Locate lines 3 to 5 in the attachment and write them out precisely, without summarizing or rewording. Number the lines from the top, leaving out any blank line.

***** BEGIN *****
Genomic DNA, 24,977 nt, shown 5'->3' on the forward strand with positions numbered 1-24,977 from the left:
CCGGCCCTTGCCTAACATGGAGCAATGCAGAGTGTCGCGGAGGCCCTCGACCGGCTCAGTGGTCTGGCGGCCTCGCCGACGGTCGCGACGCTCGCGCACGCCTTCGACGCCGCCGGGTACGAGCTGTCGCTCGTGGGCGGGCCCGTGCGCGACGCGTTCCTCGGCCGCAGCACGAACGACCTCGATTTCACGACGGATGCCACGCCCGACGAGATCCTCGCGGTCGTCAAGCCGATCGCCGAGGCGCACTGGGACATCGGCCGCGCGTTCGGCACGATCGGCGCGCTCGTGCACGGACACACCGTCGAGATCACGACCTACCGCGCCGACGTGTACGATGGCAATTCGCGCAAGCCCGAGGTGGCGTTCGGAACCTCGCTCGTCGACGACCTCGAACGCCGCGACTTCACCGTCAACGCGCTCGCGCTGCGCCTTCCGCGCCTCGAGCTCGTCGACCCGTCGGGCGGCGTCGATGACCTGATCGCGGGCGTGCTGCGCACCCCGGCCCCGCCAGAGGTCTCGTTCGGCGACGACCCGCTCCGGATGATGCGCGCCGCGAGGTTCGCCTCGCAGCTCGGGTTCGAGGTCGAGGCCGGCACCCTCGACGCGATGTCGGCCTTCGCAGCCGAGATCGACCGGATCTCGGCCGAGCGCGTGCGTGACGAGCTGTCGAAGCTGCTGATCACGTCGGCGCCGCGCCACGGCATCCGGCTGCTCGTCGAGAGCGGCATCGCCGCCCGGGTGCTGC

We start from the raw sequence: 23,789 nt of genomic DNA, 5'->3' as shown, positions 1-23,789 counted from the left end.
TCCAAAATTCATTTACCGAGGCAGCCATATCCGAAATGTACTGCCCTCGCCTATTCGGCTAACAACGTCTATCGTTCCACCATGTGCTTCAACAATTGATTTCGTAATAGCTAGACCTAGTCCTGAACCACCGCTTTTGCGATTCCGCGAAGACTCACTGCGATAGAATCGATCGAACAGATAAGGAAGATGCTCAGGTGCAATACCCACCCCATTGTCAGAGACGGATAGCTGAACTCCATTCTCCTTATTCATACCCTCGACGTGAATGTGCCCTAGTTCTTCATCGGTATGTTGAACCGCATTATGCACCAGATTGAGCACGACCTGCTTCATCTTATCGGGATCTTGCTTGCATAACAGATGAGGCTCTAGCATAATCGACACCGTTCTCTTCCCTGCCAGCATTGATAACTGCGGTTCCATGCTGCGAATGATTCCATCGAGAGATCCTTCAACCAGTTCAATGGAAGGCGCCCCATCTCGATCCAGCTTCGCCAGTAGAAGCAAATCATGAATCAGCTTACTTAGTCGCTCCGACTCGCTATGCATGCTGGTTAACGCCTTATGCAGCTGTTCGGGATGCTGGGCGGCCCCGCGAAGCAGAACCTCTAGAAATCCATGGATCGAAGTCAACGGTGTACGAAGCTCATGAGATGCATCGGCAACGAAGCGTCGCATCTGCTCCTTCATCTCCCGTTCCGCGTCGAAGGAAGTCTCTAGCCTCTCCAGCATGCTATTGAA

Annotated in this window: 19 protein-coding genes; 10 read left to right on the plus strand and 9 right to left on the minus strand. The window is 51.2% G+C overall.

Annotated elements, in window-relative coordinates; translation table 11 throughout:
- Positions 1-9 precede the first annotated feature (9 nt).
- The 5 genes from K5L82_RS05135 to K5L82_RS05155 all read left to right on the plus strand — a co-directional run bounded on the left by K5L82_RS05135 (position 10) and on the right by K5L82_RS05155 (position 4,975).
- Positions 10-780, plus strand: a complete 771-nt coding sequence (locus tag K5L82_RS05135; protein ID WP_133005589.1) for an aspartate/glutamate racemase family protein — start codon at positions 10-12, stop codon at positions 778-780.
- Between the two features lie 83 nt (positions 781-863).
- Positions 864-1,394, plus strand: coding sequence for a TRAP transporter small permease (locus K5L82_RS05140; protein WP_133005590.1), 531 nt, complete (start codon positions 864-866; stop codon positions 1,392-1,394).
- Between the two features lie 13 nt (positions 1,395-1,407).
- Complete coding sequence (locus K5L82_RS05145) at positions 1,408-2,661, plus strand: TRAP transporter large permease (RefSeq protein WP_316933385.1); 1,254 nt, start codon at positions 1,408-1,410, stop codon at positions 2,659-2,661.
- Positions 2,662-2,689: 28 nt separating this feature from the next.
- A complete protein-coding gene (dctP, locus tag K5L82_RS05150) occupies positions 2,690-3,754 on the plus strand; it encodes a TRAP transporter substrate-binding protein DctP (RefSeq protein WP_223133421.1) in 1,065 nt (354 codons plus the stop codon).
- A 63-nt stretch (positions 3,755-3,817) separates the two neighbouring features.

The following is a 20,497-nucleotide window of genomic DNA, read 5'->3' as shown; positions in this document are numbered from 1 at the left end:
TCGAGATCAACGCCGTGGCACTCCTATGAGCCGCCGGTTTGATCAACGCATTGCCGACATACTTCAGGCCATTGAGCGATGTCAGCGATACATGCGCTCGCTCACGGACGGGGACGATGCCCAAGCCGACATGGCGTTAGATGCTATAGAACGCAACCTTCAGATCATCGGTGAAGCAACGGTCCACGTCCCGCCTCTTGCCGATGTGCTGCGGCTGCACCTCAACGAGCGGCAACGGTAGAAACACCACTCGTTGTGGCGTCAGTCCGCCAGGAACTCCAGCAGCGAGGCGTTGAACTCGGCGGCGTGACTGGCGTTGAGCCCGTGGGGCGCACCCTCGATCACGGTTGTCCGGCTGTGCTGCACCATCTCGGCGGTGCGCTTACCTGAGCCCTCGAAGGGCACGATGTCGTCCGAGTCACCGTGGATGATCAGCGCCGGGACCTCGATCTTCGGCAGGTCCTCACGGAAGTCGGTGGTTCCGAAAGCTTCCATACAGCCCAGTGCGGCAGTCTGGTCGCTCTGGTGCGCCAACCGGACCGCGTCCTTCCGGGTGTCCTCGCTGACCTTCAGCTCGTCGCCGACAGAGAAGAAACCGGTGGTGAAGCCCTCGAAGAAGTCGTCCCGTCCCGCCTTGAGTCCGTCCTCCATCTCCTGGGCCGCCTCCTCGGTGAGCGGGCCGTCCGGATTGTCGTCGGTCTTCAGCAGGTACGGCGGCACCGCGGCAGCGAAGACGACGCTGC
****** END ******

We start from the raw sequence: 23,789 nt of genomic DNA, 5'->3' as shown, positions 1-23,789 counted from the left end.
TCCAAAATTCATTTACCGAGGCAGCCATATCCGAAATGTACTGCCCTCGCCTATTCGGCTAACAACGTCTATCGTTCCACCATGTGCTTCAACAATTGATTTCGTAATAGCTAGACCTAGTCCTGAACCACCGCTTTTGCGATTCCGCGAAGACTCACTGCGATAGAATCGATCGAACAGATAAGGAAGATGCTCAGGTGCAATACCCACCCCATTGTCAGAGACGGATAGCTGAACTCCATTCTCCTTATTCATACCCTCGACGTGAATGTGCCCTAGTTCTTCATCGGTATGTTGAACCGCATTATGCACCAGATTGAGCACGACCTGCTTCATCTTATCGGGATCTTGCTTGCATAACAGATGAGGCTCTAGCATAATCGACACCGTTCTCTTCCCTGCCAGCATTGATAACTGCGGTTCCATGCTGCGAATGATTCCATCGAGAGATCCTTCAACCAGTTCAATGGAAGGCGCCCCATCTCGATCCAGCTTCGCCAGTAGAAGCAAATCATGAATCAGCTTACTTAGTCGCTCCGACTCGCTATGCATGCTGGTTAACGCCTTATGCAGCTGTTCGGGATGCTGGGCGGCCCCGCGAAGCAGAACCTCTAGAAATCCATGGATCGAAGTCAACGGTGTACGAAGCTCATGAGATGCATCGGCAACGAAGCGTCGCATCTGCTCCTTCATCTCCCGTTCCGCGTCGAAGGAAGTCTCTAGCCTCTCCAGCATGCTATTGAA

Annotated in this window: 19 protein-coding genes; 10 read left to right on the plus strand and 9 right to left on the minus strand. The window is 51.2% G+C overall.